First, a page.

3. Collect routine monitoring data from active locations throughout the emergence period
4. Follow up on leads of periodical cicada activity, such as reports of exit holes, emerging nymphs, shed skins, or active adults

For more information or to sign up as a volunteer, please contact :
Lenny Lampel, Natural Resources Coordinator
Phone #: 704-432-1390 E-mail:

Cicadas from Japan

I re-scanned some old (10+ years old) photos from Osamu Hikino.

Graptopsaltria nigrofuscata:

Graptopsaltria nigrofuscata

Platypleura kaempferi (Fabricius, 1794):

Platypleura kaempferi (Fabricius, 1794)

Amazing camouflage!

A male Tanna japonensis:

A male Tanna japonensis

A male Auritibicen japonicus:

Male Auritibicen japonicus (formerly Tibicen japonicus, Lyristes japonicus)

A male Auritibicen japonicus:

Male Auritibicen japonicus (formerly Tibicen japonicus, Lyristes japonicus)

December 31, 2010

Cicada Mania: Z

Filed under: Cicada Alphabet — Dan @ 6:47 pm

Z is for Zeno P. Metcalf. Dr. Metcalf is famous for his study of cicadas and other Auchenorrhyncha. Read more about Zeno P. Metcalf.

Zouga is an easy to hear, but difficult to catch genus of cicada that exists in South Africa. Read more about Zouga cicadas.

Zammara is a South American genus of cicadas, “with with really interesting morphology, including Dracula-like pronotal collars”. Have a look a this pretty blue Zammara.

Thanks to David Marshall of Insect Singers for Zeno, Zouga and Zammara.

Cicada Mania: Y

Filed under: Australia | Cicada Alphabet | Cyclochila — Tags: , — Dan @ 6:46 pm

Y is for Yellow Monday Cicada. The Yellow Monday cicada is the yellow form of the Cyclochila australasiae (the green form is the Green Grocer). Yellow Monday Cicadas lack a turquoise pigment that normally combines with the yellow pigment to form a green color. Visit the Scribbly Gum website for a photo and more information about Yellow Mondays.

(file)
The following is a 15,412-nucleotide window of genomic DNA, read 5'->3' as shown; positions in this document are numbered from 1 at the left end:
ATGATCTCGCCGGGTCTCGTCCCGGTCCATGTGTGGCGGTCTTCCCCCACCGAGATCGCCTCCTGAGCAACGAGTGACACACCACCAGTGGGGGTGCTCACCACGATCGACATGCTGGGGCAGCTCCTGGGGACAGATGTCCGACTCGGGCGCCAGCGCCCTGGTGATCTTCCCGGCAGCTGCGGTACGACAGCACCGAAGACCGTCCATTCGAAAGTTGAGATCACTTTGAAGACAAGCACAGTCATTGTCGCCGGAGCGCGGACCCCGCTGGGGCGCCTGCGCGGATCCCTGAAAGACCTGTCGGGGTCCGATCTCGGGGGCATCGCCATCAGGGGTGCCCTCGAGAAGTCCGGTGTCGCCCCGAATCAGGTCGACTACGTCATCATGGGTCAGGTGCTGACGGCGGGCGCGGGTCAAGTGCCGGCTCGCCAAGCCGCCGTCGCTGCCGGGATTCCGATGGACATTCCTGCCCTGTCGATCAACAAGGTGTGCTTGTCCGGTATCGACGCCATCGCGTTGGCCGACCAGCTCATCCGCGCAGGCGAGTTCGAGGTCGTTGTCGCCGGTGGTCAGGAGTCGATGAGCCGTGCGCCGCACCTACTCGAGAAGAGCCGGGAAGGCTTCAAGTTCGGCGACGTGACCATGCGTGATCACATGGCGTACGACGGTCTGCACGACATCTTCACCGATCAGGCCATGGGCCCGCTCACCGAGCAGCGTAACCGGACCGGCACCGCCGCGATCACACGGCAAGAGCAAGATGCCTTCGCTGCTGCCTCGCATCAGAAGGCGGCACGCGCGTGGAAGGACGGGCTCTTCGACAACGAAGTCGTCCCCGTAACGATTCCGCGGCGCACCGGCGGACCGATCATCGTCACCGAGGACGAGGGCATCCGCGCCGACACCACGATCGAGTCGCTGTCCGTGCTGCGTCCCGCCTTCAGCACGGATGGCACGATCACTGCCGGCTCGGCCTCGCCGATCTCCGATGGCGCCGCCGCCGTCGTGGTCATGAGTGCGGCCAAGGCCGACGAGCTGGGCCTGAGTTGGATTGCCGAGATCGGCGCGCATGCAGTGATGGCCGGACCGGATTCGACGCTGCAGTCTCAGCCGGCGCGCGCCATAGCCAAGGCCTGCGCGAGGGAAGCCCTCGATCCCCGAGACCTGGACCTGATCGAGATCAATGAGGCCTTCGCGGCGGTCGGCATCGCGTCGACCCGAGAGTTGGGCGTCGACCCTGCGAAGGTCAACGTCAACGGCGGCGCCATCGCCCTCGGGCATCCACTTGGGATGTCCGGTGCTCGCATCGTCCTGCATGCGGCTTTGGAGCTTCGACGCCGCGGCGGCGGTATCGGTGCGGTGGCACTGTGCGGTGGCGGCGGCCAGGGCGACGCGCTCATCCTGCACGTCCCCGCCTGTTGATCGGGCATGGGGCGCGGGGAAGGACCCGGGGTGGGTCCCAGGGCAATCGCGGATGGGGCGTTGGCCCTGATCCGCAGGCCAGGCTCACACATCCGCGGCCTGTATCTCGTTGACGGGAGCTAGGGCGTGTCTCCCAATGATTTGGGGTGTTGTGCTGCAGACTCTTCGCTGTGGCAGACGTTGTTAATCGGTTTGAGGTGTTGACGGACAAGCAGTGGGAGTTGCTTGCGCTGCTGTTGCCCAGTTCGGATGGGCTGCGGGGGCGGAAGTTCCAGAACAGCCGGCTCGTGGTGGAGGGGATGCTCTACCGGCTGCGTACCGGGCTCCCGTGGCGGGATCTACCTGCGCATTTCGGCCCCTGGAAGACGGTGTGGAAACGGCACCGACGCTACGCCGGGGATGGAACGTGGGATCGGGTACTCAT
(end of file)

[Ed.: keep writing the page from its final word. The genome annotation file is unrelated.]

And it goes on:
A Yellow Monday photo by Tom Katzoulopolopoulous:

Yellow Monday (Cyclochila australasiae) photos by Tom Katzoulopolopoulous.

Cicada Alphabet: X

Filed under: Cicada Alphabet — Dan @ 6:44 pm

X is for xylem sap. Xylem sap is what cicadas eat. Cicadas suck the xylem sap from the xylem of a plant root. Xylem sap contains water and nutrients, which benefit both the plant and the cicada. Visit Wikipedia for more information about xylem and xylem sap.

Cicada Alphabet: W

Filed under: Cicada Alphabet — Dan @ 6:42 pm

W is for wing clicking. Wing clicking or wing clapping is how female cicadas communicate with male cicadas. Females lack the organs males use to make sounds; instead they click their wings together.

Walker’s cicada, or Tibicen pronotalis, is a Tibicen cicada found in mid-western and southern States. This cicada was formerly known as both Tibicen walkeri & Tibicen marginalis. BugGuide has many photos of Tibicen pronotalis. Walker’s cicada is known for its crisp, well-defined markings.

The Whiskey Drinker aka Cherry Nose cicada (Macrotristria angularis) can be found in eastern Australia. It gets its name from its red clypeus, which resembles the red nose of someone who drinks too much whiskey.